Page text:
Boson statistics

  • #1
It is said that is there already n bosons in a particular quantum state, the probability of another boson joining them is (n+1) times larger than it would have been otherwise. But if we apply this rule to calculate probability for one horizontally (H) polarized photon to join a bunch of n=99 diagonally (D) polarized photons, we'll get (99+1) * |< D|H>|^2 = 100 * (1/2) = 50. Why does the rule fail?
 
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  • #2
Bill_K
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I think it doesn't fail, so I'm sure someone will explain to me why I'm wrong! :smile:

To make it easier, let me switch Horizontal and Diagonal. The rule is a*|n> = √(n+1)|n+1>.

Suppose we have a state with 99 Horizontally polarized and zero Vertically polarized photons, written |99,0>. And we add one Diagonally polarized photon to it. The creation operator for a diagonally polarized photon is aD* = (aH* + aV*)/√2. We get
aD*|99,0> = (aH*|99,0> + aV*|99,0>)/√2
= (100|100,0> + |99,1>)/√2.
 
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  • #3
Ken G
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It is said that is there already n bosons in a particular quantum state, the probability of another boson joining them is (n+1) times larger than it would have been otherwise.
How does that argument work? Sounds like some kind of stimulated emission process, but I would have thought of at as a physical process that is stimulated by the n photons, not a statistical probability effect.
 
  • #4
DrDu
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I think it doesn't fail, so I'm sure someone will explain to me why I'm wrong! :smile:

To make it easier, let me switch Horizontal and Diagonal. The rule is a*|n> = (n+1)|n+1>.
This should be root of n+1.
 
  • #5
DrDu
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It is said that is there already n bosons in a particular quantum state, the probability of another boson joining them is (n+1) times larger than it would have been otherwise.
What does "otherwise" mean exactly?
 
  • #6
"What does "otherwise" mean exactly?"
This is a good question, and the one that I think lies at the root of the matter. If you read almost any textbook, they will simply say "the probability increases". My understanding is, what increases by (n+1) is the conditional probability of transition from |H> to |D> given that the same transition was made by n other bosons. Or formally,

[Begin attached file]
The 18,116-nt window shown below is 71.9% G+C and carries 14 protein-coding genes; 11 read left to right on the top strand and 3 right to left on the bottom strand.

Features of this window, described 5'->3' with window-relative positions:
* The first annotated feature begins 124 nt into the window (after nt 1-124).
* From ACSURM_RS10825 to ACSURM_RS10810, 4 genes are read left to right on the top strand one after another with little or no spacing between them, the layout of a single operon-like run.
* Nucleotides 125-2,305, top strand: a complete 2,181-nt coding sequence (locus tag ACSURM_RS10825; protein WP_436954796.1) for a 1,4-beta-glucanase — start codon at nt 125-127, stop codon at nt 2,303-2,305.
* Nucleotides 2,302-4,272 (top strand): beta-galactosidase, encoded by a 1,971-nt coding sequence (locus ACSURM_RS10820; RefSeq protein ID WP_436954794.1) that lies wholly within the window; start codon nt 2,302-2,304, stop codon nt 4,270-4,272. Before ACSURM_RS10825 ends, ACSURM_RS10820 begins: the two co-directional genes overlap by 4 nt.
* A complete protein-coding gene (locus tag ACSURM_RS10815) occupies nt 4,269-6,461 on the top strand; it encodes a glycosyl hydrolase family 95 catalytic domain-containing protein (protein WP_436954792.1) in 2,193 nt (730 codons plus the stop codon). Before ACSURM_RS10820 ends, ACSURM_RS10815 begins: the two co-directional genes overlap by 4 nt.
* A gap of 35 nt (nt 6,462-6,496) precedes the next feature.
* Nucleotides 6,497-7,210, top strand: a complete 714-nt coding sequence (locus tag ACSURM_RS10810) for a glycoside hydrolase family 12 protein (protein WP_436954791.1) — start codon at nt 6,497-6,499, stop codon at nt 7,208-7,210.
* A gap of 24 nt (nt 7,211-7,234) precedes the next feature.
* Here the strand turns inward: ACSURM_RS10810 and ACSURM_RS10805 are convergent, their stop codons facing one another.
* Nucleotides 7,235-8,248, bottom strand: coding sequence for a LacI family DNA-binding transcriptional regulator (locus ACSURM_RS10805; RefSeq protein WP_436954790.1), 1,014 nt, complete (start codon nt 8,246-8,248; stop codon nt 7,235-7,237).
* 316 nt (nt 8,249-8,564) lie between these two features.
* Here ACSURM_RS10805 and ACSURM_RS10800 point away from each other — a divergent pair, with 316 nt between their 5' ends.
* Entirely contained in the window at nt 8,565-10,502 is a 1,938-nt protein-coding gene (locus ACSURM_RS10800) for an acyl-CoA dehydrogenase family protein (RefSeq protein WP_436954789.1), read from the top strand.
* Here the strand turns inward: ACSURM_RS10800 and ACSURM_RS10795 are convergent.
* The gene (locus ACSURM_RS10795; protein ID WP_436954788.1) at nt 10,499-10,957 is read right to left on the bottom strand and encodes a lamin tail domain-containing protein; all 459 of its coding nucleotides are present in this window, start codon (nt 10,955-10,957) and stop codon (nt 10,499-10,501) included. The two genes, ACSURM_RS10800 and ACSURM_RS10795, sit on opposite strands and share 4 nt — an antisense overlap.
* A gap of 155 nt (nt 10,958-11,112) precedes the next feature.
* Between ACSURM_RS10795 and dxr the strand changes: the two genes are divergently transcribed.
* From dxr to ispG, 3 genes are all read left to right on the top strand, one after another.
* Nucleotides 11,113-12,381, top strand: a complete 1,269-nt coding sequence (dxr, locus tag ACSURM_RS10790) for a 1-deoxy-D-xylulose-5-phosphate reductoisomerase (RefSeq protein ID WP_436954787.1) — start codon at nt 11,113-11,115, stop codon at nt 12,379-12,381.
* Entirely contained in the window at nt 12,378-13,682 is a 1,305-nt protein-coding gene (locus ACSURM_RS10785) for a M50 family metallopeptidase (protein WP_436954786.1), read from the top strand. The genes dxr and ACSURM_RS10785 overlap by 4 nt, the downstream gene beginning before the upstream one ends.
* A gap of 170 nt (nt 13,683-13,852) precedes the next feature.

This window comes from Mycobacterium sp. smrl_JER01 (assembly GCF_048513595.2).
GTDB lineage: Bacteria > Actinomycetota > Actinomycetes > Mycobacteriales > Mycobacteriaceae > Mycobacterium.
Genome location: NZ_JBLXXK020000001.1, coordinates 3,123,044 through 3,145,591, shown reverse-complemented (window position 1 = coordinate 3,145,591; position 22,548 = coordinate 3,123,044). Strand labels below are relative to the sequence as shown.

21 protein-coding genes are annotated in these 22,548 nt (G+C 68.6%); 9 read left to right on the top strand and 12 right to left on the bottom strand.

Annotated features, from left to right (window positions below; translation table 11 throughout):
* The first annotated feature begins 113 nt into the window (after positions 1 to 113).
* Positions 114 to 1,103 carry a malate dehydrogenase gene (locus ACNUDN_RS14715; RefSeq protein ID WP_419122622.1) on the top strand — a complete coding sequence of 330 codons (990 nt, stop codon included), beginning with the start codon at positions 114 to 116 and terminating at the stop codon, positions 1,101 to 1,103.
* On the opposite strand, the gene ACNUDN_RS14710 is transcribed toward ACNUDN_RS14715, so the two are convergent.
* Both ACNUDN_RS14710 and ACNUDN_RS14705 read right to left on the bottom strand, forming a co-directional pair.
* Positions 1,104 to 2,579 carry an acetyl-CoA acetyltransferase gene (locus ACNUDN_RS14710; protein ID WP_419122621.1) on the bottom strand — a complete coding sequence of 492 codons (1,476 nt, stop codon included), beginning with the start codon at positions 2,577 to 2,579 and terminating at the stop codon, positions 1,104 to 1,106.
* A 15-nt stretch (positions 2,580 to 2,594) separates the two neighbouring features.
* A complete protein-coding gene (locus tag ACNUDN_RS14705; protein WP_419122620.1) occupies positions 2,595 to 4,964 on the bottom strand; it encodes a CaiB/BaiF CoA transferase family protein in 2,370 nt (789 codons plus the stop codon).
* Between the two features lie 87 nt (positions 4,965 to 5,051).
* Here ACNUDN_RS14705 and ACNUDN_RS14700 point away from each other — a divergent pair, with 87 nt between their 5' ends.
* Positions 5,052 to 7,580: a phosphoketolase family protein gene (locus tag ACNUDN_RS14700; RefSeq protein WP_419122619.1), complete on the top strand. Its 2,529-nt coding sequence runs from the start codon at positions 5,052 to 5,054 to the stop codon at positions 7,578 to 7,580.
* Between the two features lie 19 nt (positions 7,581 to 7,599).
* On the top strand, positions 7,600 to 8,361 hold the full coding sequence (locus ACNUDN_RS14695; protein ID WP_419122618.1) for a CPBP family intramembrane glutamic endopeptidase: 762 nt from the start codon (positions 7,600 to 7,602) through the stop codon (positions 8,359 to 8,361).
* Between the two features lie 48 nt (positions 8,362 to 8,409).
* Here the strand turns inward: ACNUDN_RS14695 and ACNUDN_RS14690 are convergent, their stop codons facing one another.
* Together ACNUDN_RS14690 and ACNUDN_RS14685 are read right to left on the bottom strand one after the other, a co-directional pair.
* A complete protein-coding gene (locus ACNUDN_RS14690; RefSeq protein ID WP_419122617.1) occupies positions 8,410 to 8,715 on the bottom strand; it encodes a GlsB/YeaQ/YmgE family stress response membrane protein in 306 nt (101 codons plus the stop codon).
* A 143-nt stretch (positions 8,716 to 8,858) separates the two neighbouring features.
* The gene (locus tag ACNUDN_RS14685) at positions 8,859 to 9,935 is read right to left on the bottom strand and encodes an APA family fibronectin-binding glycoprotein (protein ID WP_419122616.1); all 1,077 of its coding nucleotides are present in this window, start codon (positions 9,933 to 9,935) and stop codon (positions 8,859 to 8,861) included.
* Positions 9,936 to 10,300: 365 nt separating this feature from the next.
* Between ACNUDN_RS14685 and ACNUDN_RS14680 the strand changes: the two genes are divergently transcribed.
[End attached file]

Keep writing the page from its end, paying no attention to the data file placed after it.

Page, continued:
Prob(D | n photons in state H) = (n+1) Prob (D | zero photons in state H)

(where the vertical bar means "conditioned on"). Is that the right way to put it? And if yes, would that mean the ONLY way to resolve the paradox is to say that conditional probability on the right is NOT equal 1/2?
 
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  • #7
I think it doesn't fail, so I'm sure someone will explain to me why I'm wrong! :smile:

To make it easier, let me switch Horizontal and Diagonal. The rule is a*|n> = √(n+1)|n+1>.

Suppose we have a state with 99 Horizontally polarized and zero Vertically polarized photons, written |99,0>. And we add one Diagonally polarized photon to it. The creation operator for a diagonally polarized photon is aD* = (aH* + aV*)/√2. We get
aD*|99,0> = (aH*|99,0> + aV*|99,0>)/√2
= (10|100,0> + |99,1>)/√2.
I replaced 100 with 10 as amplitude is given by sqrt 100 (not that it changes much). If the probabilities were to relate as 100:1, that would solve the problem. However, what happened to normalization? Looks like the amplitudes 10/√2 and 1/√2 must be attenuated by a normalizing constant?
 
  • #8
Cthugha
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It is said that is there already n bosons in a particular quantum state, the probability of another boson joining them is (n+1) times larger than it would have been otherwise.
It is not that easy. Bosonic final state stimulation results in the probability amplitude for processes which lead to bosons ending up in the same state and being indistinguishable to be proportional to n+1. The n is the stimulated emission/scattering/whatever effect, while the 1 is the spontaneous emission/scatteing/whatever.

Photons do not just join and you cannot just add some photon to 99 photon state by will. You need to define some process which does. So you first need to know how you want to make your horizontally polarized photon interact with something that can turn it into being in the same state the photons with horizontal polarization are in. This might be absorption and reemission or something similar. Just superposing the photons or arranging them in some random fashion on a beamsplitter does not work.
 

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